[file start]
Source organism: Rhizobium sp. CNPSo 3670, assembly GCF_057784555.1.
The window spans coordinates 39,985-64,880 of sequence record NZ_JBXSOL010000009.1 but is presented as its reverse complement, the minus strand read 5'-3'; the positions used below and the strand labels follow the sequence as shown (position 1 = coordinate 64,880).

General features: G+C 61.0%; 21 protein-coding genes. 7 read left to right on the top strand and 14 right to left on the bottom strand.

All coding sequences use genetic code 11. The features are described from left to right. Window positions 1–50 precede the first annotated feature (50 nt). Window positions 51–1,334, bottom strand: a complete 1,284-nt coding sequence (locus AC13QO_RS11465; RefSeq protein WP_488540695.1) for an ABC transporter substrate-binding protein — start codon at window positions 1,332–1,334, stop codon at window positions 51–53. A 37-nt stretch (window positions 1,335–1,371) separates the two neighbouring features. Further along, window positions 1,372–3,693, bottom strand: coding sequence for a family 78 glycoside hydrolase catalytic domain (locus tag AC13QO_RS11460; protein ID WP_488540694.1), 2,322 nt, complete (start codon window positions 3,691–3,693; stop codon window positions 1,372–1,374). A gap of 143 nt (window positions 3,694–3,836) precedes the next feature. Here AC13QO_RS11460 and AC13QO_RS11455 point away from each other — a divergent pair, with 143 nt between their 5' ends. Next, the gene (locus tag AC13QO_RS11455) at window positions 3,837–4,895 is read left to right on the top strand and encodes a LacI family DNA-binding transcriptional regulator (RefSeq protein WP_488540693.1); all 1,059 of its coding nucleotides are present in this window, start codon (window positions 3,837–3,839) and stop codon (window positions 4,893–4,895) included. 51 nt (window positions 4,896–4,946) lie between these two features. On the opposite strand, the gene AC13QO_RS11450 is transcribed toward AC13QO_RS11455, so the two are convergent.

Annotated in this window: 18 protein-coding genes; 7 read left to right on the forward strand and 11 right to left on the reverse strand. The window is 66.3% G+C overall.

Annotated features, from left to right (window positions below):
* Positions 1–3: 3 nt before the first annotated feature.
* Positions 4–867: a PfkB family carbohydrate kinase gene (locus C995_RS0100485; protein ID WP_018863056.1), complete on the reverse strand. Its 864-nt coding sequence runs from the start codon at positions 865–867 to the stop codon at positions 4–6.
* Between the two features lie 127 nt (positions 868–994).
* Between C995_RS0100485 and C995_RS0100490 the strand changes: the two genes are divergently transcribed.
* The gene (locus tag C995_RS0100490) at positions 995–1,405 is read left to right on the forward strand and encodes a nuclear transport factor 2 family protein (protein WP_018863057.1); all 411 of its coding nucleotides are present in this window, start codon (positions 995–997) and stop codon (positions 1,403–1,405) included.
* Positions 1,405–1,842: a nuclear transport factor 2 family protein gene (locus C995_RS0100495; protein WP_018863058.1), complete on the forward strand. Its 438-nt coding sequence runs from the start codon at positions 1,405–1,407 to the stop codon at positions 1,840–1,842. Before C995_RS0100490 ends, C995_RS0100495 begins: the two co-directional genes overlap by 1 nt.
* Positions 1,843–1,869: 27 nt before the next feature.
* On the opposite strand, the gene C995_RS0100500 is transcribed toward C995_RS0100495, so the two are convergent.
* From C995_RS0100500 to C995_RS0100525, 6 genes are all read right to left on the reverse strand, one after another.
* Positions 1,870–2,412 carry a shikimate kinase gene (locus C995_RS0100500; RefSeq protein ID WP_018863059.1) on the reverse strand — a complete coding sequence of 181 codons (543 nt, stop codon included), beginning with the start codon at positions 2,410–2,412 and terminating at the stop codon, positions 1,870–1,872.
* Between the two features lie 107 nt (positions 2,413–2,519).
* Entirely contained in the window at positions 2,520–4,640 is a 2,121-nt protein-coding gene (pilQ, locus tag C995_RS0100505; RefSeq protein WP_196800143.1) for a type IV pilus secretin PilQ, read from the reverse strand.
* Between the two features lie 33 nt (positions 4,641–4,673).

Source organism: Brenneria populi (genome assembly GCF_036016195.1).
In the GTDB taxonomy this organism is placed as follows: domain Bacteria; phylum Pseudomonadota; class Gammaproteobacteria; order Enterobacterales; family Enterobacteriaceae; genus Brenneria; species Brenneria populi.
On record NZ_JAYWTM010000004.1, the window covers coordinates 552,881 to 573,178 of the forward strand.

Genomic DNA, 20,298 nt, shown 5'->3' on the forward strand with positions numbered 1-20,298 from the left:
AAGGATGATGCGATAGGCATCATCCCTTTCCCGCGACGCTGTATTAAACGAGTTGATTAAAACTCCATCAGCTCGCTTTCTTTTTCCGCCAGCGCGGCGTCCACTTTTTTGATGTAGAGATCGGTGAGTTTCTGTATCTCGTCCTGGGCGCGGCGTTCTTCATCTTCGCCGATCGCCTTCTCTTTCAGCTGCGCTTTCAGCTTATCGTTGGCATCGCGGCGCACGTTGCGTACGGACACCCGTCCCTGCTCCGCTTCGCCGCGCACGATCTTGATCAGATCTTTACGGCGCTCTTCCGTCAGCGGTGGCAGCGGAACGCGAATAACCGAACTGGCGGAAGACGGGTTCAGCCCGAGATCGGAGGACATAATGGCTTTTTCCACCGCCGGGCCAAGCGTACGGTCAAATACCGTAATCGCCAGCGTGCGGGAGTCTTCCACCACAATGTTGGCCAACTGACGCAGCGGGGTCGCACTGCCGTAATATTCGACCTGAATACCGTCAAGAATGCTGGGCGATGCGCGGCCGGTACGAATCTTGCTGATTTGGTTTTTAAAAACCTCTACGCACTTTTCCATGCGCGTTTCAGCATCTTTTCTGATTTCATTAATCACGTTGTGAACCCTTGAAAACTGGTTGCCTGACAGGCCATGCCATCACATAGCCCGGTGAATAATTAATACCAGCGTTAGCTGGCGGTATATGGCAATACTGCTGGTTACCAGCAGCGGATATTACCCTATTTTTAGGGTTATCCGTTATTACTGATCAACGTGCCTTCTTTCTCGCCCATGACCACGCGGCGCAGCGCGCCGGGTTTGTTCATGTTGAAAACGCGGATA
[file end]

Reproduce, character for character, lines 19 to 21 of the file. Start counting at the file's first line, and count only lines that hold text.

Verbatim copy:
* Between the two features lie 33 nt (positions 4,641–4,673).

Source organism: Brenneria populi (genome assembly GCF_036016195.1).
In the GTDB taxonomy this organism is placed as follows: domain Bacteria; phylum Pseudomonadota; class Gammaproteobacteria; order Enterobacterales; family Enterobacteriaceae; genus Brenneria; species Brenneria populi.